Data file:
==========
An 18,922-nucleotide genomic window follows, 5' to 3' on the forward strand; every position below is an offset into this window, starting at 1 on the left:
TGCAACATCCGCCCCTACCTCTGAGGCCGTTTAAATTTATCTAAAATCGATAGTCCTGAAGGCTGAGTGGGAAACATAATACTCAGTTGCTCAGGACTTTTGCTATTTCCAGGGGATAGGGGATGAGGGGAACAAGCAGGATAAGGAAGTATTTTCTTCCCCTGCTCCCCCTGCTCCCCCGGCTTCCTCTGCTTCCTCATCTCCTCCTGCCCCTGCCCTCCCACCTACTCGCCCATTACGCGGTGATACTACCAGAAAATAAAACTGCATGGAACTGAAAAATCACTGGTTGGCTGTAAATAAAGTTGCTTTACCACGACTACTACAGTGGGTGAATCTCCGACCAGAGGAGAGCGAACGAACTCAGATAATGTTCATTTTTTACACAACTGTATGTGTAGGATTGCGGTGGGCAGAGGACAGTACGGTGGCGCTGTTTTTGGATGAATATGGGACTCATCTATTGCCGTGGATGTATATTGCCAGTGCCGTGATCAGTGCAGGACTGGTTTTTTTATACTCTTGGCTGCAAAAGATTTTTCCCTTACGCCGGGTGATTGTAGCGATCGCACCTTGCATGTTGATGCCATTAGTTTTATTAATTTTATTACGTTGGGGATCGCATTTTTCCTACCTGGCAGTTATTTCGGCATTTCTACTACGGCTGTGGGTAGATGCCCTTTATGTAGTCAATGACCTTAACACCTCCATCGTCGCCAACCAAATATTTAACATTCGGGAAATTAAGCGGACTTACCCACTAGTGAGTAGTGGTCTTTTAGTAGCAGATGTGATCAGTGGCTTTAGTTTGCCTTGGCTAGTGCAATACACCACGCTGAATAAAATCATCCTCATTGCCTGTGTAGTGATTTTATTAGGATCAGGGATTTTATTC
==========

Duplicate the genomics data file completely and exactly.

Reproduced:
An 18,922-nucleotide genomic window follows, 5' to 3' on the forward strand; every position below is an offset into this window, starting at 1 on the left:
TGCAACATCCGCCCCTACCTCTGAGGCCGTTTAAATTTATCTAAAATCGATAGTCCTGAAGGCTGAGTGGGAAACATAATACTCAGTTGCTCAGGACTTTTGCTATTTCCAGGGGATAGGGGATGAGGGGAACAAGCAGGATAAGGAAGTATTTTCTTCCCCTGCTCCCCCTGCTCCCCCGGCTTCCTCTGCTTCCTCATCTCCTCCTGCCCCTGCCCTCCCACCTACTCGCCCATTACGCGGTGATACTACCAGAAAATAAAACTGCATGGAACTGAAAAATCACTGGTTGGCTGTAAATAAAGTTGCTTTACCACGACTACTACAGTGGGTGAATCTCCGACCAGAGGAGAGCGAACGAACTCAGATAATGTTCATTTTTTACACAACTGTATGTGTAGGATTGCGGTGGGCAGAGGACAGTACGGTGGCGCTGTTTTTGGATGAATATGGGACTCATCTATTGCCGTGGATGTATATTGCCAGTGCCGTGATCAGTGCAGGACTGGTTTTTTTATACTCTTGGCTGCAAAAGATTTTTCCCTTACGCCGGGTGATTGTAGCGATCGCACCTTGCATGTTGATGCCATTAGTTTTATTAATTTTATTACGTTGGGGATCGCATTTTTCCTACCTGGCAGTTATTTCGGCATTTCTACTACGGCTGTGGGTAGATGCCCTTTATGTAGTCAATGACCTTAACACCTCCATCGTCGCCAACCAAATATTTAACATTCGGGAAATTAAGCGGACTTACCCACTAGTGAGTAGTGGTCTTTTAGTAGCAGATGTGATCAGTGGCTTTAGTTTGCCTTGGCTAGTGCAATACACCACGCTGAATAAAATCATCCTCATTGCCTGTGTAGTGATTTTATTAGGATCAGGGATTTTATTC